A far-reaching trade deal covering 40 per cent of the world economy was finally struck yesterday after five years of intense negotiations and several controversies.
The final discussions began in Atlanta last Wednesday and went on round the clock until the breakthrough yesterday, ending a marathon process that began in March 2010 and included 32 rounds of negotiations.
A planned announcement of the the Trans-Pacific Partnership (TPP), as the agreement is called, was delayed repeatedly on Sunday as talks on a few final sticking points dragged on.
These included a stand-off between Japan and the United States, Canada and Mexico over the "rules of origin" covering cars and car parts, or what percentage of them should be made in TPP countries to qualify for its benefits.
There was also a stand-off over the issue of how much Canada, Japan and other countries should open up their protected dairy markets and how long pharmaceutical companies should enjoy monopoly periods for next-generation "biologics" drugs.
Highlights of the deal
The agreement reached on the Trans-Pacific Partnership (TPP) trade pact yesterday included the following highlights:
• The agreement will provide duty-free trade on most goods, and reduced tariffs on others. For the United States alone, the trade pact would eliminate more than 18,000 taxes on US products.
• The period of exclusivity afforded to new biologic drugs will be at least five years, according to US Trade Representative Michael Froman, as demanded by Australia and New Zealand, but lower than the 12-year period sought by US pharmaceutical companies. In addition, the pact provides some time for "other measures" to safeguard biologic drugs from generic variants.
• The partners to the deal will sign a pledge not to devalue their currencies to make their exports cheaper in tandem with the regional trade deal.
• Under the deal, in order for vehicle exports to be eligible for the beneficial tariff rates under the TPP, 45 per cent of content of the automobile must comprise items that were sourced from countries that are party to the trade pact.
• The extent of market access to sensitive sectors has been capped by some countries. For example, Canada says that only 3.25 per cent of its sensitive dairy sector and around 2 per cent of the poultry market would be opened up to TPP participants over five years.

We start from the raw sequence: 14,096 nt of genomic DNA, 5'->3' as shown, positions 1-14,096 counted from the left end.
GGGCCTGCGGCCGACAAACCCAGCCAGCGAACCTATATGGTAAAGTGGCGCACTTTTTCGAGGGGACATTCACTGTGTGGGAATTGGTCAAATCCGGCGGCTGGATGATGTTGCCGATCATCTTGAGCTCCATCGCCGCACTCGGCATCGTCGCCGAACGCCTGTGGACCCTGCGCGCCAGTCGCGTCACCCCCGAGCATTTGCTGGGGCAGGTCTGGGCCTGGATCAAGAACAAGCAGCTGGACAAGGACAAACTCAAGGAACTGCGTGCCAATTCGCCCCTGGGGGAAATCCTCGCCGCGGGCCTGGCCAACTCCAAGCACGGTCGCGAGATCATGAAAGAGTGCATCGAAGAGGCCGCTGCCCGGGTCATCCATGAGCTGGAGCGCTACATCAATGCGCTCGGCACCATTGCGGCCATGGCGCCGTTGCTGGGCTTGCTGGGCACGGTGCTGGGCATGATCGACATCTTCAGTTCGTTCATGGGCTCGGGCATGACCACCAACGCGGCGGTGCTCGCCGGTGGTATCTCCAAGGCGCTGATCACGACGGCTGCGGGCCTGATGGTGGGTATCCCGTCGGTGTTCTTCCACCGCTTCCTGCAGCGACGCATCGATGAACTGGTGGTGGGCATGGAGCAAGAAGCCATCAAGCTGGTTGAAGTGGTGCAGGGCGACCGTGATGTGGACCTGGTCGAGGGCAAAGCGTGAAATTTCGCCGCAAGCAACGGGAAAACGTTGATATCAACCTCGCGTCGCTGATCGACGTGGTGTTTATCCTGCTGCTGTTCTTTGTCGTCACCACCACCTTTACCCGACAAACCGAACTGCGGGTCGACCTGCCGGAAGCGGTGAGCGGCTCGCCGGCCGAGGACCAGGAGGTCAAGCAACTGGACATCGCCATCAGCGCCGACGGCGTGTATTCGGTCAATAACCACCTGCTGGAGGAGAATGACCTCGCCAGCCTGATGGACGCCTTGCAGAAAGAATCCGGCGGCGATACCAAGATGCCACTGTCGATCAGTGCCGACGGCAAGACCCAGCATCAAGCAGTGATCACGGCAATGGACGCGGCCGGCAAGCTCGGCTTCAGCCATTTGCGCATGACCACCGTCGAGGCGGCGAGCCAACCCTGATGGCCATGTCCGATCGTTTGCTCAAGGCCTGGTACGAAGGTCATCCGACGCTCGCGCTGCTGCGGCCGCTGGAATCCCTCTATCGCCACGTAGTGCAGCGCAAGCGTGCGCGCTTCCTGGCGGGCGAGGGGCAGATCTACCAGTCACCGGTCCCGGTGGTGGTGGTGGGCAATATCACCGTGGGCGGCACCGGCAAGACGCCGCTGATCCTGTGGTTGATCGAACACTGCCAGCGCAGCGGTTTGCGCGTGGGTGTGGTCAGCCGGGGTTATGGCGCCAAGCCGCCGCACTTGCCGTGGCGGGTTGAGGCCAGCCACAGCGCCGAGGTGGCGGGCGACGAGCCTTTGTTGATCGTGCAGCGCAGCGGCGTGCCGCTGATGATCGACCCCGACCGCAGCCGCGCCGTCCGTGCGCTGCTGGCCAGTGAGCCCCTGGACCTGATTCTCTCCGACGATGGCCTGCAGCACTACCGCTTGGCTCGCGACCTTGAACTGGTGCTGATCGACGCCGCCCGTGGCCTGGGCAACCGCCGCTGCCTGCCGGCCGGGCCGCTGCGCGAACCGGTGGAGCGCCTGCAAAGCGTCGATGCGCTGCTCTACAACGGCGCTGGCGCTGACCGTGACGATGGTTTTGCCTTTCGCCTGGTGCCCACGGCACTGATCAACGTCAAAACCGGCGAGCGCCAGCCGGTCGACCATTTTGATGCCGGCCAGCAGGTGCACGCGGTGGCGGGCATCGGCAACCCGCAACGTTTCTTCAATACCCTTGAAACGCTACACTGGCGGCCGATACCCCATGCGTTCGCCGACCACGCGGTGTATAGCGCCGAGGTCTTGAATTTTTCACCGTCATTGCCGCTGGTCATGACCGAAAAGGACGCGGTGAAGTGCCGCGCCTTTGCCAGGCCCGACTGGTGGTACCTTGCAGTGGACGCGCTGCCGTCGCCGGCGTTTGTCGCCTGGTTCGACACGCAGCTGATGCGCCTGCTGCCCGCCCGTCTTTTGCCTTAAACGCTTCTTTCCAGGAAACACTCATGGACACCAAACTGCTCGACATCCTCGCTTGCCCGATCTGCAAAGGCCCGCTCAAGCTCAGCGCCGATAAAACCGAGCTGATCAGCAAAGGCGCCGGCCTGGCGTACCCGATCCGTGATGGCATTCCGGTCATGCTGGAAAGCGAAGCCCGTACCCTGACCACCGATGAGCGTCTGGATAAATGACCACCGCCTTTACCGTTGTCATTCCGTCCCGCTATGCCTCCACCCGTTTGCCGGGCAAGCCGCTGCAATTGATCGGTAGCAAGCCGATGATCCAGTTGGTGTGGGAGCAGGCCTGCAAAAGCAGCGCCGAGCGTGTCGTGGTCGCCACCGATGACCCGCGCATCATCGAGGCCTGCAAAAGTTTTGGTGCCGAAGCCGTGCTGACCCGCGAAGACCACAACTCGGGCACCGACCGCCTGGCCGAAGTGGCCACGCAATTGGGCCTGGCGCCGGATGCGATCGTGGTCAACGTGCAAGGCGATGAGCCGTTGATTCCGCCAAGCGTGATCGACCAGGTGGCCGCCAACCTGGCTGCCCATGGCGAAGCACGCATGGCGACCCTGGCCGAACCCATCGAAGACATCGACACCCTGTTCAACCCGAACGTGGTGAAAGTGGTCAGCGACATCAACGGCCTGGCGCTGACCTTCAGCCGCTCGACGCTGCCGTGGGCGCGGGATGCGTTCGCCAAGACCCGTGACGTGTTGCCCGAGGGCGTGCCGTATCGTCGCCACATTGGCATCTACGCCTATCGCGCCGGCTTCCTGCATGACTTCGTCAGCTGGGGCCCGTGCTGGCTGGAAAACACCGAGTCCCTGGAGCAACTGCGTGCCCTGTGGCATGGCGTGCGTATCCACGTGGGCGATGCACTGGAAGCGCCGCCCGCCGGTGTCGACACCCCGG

• Under the deal, parties would be subject to enforceable labour and environmental standards.
• If ratified, it would be the largest pact governing global commerce in more than two decades, encompassing 40 per cent of the world's economic output.
• Under the fast-track legislation US President Barack Obama signed in June, Congress will have at least 90 days to review the deal. That means up-or-down votes will not take place until next year, just as the first primary election votes loom.
The TPP has been said to represent US President Barack Obama's strategic "pivot" towards Asia, and a response to the rise of chief rival China's growing regional and global influence. However, the US President still faces a steep challenge in the months ahead to win approval for the deal in a deeply divided Congress.
The deal must now be signed formally by the leaders of the 12 nations - Australia, Brunei, Canada, Chile, Japan, Malaysia, Mexico, New Zealand, Peru, Singapore, the US and Vietnam - and ratified by their parliaments.
The TPP countries represent a large market for Singapore, accounting for 30 per cent of its total trade in goods in 2013 and 30 per cent of foreign direct investment here.
The deal is expected to boost trade and investment links between Singapore and key markets in the region and elsewhere in the world, including in fast-growing Latin America.
Singapore does not have free trade agreements with Canada and Mexico, which means the TPP will open these new markets for companies based here.
The TPP has its roots in the Trans-Pacific Strategic Economic Partnership, which came into effect in May 2006 between Singapore, Brunei, Chile and New Zealand. Two years later, the US, Australia and Peru formally indicated their interest in negotiating a free-trade agreement with these four nations. This agreement became known as the TPP.
Malaysia and Vietnam formally joined the talks in 2010, followed by Mexico and Canada in 2012, and Japan in 2013.
Other countries are lined up to potentially accede to the deal, including Asian economies such as South Korea and the Philippines, and Latin American ones like Colombia.
The TPP has been said to represent US President Barack Obama's strategic "pivot" towards Asia, and a response to the rise of chief rival China's growing regional and global influence.
However, the US President still faces a steep challenge in the months ahead to win approval for the deal in a deeply divided Congress.
A range of criticisms have been levied against the TPP - for instance, some have lambasted the deal for being negotiated in secret and being biased towards corporations.
It also contains a controversial mechanism that will allow investors to bring TPP governments to arbitration. Critics fear this will undermine the ability of governments to regulate multinational firms.